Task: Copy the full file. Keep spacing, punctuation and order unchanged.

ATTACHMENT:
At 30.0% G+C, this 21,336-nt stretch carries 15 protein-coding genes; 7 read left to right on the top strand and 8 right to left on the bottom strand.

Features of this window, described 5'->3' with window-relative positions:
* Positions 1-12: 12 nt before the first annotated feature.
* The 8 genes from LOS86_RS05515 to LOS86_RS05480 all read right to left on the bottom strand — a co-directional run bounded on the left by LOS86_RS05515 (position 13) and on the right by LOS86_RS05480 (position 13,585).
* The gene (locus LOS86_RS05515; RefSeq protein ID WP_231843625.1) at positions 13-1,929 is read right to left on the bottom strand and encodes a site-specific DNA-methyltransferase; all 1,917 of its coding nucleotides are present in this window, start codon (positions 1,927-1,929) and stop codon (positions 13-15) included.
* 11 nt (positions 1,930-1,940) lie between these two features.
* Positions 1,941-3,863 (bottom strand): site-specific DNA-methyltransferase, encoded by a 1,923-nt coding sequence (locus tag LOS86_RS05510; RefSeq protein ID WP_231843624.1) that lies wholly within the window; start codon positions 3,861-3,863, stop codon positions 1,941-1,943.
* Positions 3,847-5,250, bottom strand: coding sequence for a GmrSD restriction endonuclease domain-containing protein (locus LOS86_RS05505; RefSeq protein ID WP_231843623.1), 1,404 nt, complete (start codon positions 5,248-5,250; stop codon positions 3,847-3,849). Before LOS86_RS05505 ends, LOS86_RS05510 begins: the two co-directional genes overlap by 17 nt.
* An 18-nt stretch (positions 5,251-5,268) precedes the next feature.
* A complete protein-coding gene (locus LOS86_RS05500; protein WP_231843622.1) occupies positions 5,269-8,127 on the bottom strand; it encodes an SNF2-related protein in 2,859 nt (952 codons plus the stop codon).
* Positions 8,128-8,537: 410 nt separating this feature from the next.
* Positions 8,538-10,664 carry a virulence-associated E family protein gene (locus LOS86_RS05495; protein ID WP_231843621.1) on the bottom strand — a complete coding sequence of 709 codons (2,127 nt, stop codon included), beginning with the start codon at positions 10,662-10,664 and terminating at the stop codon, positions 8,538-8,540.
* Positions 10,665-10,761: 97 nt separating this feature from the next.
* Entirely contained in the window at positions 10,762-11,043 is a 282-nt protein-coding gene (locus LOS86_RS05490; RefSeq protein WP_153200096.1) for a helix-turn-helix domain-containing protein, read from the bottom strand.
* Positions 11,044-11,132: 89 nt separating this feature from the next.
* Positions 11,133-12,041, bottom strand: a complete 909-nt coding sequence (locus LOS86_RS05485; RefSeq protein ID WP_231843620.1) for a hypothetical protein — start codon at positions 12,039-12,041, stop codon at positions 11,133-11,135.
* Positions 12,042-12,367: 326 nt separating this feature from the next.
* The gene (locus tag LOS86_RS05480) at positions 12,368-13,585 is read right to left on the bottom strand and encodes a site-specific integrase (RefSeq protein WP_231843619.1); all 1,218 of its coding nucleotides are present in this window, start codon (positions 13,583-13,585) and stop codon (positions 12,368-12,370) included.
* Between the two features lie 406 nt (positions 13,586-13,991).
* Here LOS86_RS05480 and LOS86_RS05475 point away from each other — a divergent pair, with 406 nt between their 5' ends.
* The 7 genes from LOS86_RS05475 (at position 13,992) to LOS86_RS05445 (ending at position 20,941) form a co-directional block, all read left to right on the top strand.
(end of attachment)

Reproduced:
At 30.0% G+C, this 21,336-nt stretch carries 15 protein-coding genes; 7 read left to right on the top strand and 8 right to left on the bottom strand.

Features of this window, described 5'->3' with window-relative positions:
* Positions 1-12: 12 nt before the first annotated feature.
* The 8 genes from LOS86_RS05515 to LOS86_RS05480 all read right to left on the bottom strand — a co-directional run bounded on the left by LOS86_RS05515 (position 13) and on the right by LOS86_RS05480 (position 13,585).
* The gene (locus LOS86_RS05515; RefSeq protein ID WP_231843625.1) at positions 13-1,929 is read right to left on the bottom strand and encodes a site-specific DNA-methyltransferase; all 1,917 of its coding nucleotides are present in this window, start codon (positions 1,927-1,929) and stop codon (positions 13-15) included.
* 11 nt (positions 1,930-1,940) lie between these two features.
* Positions 1,941-3,863 (bottom strand): site-specific DNA-methyltransferase, encoded by a 1,923-nt coding sequence (locus tag LOS86_RS05510; RefSeq protein ID WP_231843624.1) that lies wholly within the window; start codon positions 3,861-3,863, stop codon positions 1,941-1,943.
* Positions 3,847-5,250, bottom strand: coding sequence for a GmrSD restriction endonuclease domain-containing protein (locus LOS86_RS05505; RefSeq protein ID WP_231843623.1), 1,404 nt, complete (start codon positions 5,248-5,250; stop codon positions 3,847-3,849). Before LOS86_RS05505 ends, LOS86_RS05510 begins: the two co-directional genes overlap by 17 nt.
* An 18-nt stretch (positions 5,251-5,268) precedes the next feature.
* A complete protein-coding gene (locus LOS86_RS05500; protein WP_231843622.1) occupies positions 5,269-8,127 on the bottom strand; it encodes an SNF2-related protein in 2,859 nt (952 codons plus the stop codon).
* Positions 8,128-8,537: 410 nt separating this feature from the next.
* Positions 8,538-10,664 carry a virulence-associated E family protein gene (locus LOS86_RS05495; protein ID WP_231843621.1) on the bottom strand — a complete coding sequence of 709 codons (2,127 nt, stop codon included), beginning with the start codon at positions 10,662-10,664 and terminating at the stop codon, positions 8,538-8,540.
* Positions 10,665-10,761: 97 nt separating this feature from the next.
* Entirely contained in the window at positions 10,762-11,043 is a 282-nt protein-coding gene (locus LOS86_RS05490; RefSeq protein WP_153200096.1) for a helix-turn-helix domain-containing protein, read from the bottom strand.
* Positions 11,044-11,132: 89 nt separating this feature from the next.
* Positions 11,133-12,041, bottom strand: a complete 909-nt coding sequence (locus LOS86_RS05485; RefSeq protein ID WP_231843620.1) for a hypothetical protein — start codon at positions 12,039-12,041, stop codon at positions 11,133-11,135.
* Positions 12,042-12,367: 326 nt separating this feature from the next.
* The gene (locus tag LOS86_RS05480) at positions 12,368-13,585 is read right to left on the bottom strand and encodes a site-specific integrase (RefSeq protein WP_231843619.1); all 1,218 of its coding nucleotides are present in this window, start codon (positions 13,583-13,585) and stop codon (positions 12,368-12,370) included.
* Between the two features lie 406 nt (positions 13,586-13,991).
* Here LOS86_RS05480 and LOS86_RS05475 point away from each other — a divergent pair, with 406 nt between their 5' ends.
* The 7 genes from LOS86_RS05475 (at position 13,992) to LOS86_RS05445 (ending at position 20,941) form a co-directional block, all read left to right on the top strand.